Those Dreaded Words:
“I love you but I’m not IN LOVE with you.”
By Fort Fertel, founder of Marriage Fitness
Did your spouse or significant other ever tell you, “I love you, but I’m not IN LOVE with you?”
What does that statement mean?
A person who says, “I love you, but I’m not IN LOVE with you,” is making a distinction between 2 different feelings. But NEITHER of those feelings are love!
When a person says, “I love you, but I’m not IN LOVE with you,” they’re actually saying that I CARE about you but I’m not EXCITED about you.
CARING about someone is a good thing. It’s reflective of CONCERN. But it’s different than love. I care about the starving children in Africa, but I don’t love them without ever having met them.
Being EXCITED about someone is also a good thing. But excitement is different than love. I might be excited to have a relationship with the President of the United States or a Hollywood star, but that doesn’t mean I love them.
While someone who says, “I love you, but I’m not IN LOVE with you” seems to be making a distinction between “different loves;” in fact, they are expressing their confusion about what love really is. And that’s why they’re having marital problems and maybe even an affair (because who are they IN LOVE with?).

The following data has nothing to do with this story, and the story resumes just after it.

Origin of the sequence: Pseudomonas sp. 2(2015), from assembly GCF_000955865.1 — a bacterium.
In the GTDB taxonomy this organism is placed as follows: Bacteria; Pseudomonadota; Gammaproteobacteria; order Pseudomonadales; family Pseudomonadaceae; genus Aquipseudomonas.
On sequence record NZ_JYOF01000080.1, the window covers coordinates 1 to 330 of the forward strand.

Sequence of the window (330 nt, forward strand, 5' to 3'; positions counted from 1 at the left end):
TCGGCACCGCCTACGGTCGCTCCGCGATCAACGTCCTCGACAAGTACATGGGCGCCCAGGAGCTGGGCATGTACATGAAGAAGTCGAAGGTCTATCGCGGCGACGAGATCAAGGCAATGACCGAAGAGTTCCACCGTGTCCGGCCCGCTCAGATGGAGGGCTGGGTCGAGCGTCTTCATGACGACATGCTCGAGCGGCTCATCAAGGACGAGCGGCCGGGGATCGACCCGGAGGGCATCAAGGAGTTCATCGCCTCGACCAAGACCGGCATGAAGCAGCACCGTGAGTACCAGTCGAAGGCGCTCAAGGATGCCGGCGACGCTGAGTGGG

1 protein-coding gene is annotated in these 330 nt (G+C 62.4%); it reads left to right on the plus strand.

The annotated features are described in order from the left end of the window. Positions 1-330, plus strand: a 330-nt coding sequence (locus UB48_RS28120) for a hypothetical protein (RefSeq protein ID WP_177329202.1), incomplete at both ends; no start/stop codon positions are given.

Love is something we articulate in the vocabulary of ACTION. Love is a verb. It’s not a feeling you get from another PERSON; it’s an experience you receive as a result of DEEDS YOU DO for another person.
And those deeds are not a secret. In other words, love is NOT a mystery! There are specific things you can do with your spouse to solve your problems and build love in your marriage. Just as there are physical laws of the universe (such as gravity), there are also laws for relationships. Just as the right diet and exercise program makes you physically stronger, certain habits in your relationship WILL make your marriage stronger. It’s a direct cause and effect. If you know and apply the laws, the results are predictable…you can “make” love.
In my clinical practice, I’ve lost count of the times when one spouse wants the other to change, but the best results I’ve seen have come when I’ve seen a single spouse take the initiative to change his or herself, rather than waiting for their mate to change.
After years of seeing thousands of couples, I have found that marriage fitness works better than marriage counseling. Just as you can’t expect to get in shape with a single trip to the gym, you also unlikely to fix a lifetime of relationship woes overnight. Ideally, it’s best for both counsels to workout together to improve their relationship, but I’ve also seen many Lone Ranger workouts lead to restored relationships.
Very often in the program, someone will say to me, “I love my spouse, but I’m not IN LOVE with my spouse.”
My immediate response is to ask, “Can you list for me 5 ways in the last week that you’ve DEMONSTRATED your love for your spouse?”
I usually hear noise on the other end of the phone; grunts, partial statements, and gasps for breath, but none of what I hear ever passes for an answer to my question.
“I love you, but I’m not IN LOVE with you” is a cop-out. It basically means that I have no clue how to make a relationship last LONG-TERM so I’m exiting to get high from another short-term romance. But whoever they’re IN LOVE with now will also eventually hear, “I love you, but I’m not IN LOVE with you.”